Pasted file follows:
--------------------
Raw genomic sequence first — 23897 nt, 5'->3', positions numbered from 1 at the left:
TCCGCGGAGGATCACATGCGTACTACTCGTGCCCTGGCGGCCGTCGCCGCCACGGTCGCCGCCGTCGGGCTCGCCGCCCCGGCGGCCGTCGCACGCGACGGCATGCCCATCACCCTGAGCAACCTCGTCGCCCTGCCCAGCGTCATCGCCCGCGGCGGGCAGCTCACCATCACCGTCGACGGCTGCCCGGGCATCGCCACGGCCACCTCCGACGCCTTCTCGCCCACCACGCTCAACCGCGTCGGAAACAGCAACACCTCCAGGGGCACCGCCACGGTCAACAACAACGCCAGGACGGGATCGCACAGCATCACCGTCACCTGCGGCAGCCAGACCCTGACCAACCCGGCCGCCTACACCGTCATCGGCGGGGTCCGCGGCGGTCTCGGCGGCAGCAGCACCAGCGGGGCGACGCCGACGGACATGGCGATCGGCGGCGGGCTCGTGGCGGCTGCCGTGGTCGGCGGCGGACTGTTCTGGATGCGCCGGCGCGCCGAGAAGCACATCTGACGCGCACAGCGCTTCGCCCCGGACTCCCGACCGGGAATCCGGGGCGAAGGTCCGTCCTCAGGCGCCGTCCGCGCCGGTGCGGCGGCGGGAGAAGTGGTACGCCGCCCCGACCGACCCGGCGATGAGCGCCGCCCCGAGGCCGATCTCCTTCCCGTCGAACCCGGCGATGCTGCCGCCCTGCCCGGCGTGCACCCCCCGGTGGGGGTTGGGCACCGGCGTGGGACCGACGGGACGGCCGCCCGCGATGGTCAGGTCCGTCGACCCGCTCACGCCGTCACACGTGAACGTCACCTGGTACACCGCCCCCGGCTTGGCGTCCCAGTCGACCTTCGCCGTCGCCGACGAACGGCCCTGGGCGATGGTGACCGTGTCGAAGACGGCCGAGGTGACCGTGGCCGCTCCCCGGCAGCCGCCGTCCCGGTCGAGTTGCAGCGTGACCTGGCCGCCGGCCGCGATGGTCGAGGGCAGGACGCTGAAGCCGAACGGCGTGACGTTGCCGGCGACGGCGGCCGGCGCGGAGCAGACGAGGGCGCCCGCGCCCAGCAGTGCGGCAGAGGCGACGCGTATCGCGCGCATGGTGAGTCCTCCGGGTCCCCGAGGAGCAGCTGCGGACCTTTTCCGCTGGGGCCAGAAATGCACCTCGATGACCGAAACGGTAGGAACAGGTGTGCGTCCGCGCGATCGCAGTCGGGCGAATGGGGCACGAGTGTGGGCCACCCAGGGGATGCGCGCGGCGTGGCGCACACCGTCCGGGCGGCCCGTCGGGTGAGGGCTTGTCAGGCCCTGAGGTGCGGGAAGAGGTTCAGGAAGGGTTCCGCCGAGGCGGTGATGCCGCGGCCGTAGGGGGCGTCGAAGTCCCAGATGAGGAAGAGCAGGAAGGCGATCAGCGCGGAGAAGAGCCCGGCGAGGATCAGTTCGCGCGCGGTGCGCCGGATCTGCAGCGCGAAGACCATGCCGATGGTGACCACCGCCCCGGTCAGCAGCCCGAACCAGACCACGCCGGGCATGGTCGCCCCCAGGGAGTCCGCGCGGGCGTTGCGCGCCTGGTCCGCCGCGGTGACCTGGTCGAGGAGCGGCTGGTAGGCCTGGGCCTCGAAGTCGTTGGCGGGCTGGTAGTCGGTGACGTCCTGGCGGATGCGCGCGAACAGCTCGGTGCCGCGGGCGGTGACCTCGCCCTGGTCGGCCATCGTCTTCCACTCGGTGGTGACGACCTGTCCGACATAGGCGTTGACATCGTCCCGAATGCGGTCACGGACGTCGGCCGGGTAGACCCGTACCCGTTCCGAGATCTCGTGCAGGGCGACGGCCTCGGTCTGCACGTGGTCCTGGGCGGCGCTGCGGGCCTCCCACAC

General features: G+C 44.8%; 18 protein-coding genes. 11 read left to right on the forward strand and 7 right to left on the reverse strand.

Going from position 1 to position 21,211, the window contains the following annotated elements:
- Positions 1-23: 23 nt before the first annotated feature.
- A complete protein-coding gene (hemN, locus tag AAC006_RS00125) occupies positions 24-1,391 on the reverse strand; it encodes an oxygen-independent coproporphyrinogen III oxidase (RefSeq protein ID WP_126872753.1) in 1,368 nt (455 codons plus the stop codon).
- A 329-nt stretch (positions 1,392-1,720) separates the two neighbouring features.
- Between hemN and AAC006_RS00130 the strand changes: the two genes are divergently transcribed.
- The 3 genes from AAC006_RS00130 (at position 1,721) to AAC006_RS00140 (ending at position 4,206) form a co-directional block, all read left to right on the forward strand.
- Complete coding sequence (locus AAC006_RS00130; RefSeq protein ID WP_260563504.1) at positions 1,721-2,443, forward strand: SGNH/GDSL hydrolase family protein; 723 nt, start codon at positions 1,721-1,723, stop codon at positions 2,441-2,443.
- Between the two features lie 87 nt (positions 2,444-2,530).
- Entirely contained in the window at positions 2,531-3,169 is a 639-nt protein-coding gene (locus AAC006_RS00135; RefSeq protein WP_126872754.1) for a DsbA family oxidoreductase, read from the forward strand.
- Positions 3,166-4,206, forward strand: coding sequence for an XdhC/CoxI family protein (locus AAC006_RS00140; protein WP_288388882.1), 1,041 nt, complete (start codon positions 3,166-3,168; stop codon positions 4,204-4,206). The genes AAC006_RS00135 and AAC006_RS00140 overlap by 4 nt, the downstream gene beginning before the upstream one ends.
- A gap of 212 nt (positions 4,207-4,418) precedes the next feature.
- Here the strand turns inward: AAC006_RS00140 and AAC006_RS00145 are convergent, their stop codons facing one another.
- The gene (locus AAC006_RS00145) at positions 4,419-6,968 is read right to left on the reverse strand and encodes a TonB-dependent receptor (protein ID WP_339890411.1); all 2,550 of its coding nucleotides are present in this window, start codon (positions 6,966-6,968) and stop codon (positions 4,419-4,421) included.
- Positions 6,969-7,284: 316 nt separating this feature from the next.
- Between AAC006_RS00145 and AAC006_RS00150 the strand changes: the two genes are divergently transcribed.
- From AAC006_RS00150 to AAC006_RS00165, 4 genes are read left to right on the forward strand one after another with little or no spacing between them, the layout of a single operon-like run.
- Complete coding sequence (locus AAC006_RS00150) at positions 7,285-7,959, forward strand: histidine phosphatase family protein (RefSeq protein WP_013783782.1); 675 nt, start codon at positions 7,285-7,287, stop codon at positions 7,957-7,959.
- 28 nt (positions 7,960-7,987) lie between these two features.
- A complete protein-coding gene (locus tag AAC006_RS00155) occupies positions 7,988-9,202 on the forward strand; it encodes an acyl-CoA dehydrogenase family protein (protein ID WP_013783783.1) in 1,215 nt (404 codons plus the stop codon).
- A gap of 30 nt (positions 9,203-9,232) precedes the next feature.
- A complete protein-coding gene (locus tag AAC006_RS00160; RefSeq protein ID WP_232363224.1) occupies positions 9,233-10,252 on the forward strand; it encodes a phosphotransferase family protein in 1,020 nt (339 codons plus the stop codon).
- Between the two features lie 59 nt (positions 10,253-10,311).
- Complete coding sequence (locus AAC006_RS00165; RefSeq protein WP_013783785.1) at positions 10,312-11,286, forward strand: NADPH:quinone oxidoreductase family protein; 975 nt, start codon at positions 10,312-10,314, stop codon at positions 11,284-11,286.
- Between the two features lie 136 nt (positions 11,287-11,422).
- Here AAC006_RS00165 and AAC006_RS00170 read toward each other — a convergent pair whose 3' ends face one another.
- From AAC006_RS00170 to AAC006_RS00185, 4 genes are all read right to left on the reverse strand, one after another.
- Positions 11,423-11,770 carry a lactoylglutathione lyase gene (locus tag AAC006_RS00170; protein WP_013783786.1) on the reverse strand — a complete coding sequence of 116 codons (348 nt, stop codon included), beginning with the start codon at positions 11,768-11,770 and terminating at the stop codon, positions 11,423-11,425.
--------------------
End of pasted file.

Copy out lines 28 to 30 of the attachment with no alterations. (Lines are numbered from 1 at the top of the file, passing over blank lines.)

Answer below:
- Here AAC006_RS00165 and AAC006_RS00170 read toward each other — a convergent pair whose 3' ends face one another.
- From AAC006_RS00170 to AAC006_RS00185, 4 genes are all read right to left on the reverse strand, one after another.
- Positions 11,423-11,770 carry a lactoylglutathione lyase gene (locus tag AAC006_RS00170; protein WP_013783786.1) on the reverse strand — a complete coding sequence of 116 codons (348 nt, stop codon included), beginning with the start codon at positions 11,768-11,770 and terminating at the stop codon, positions 11,423-11,425.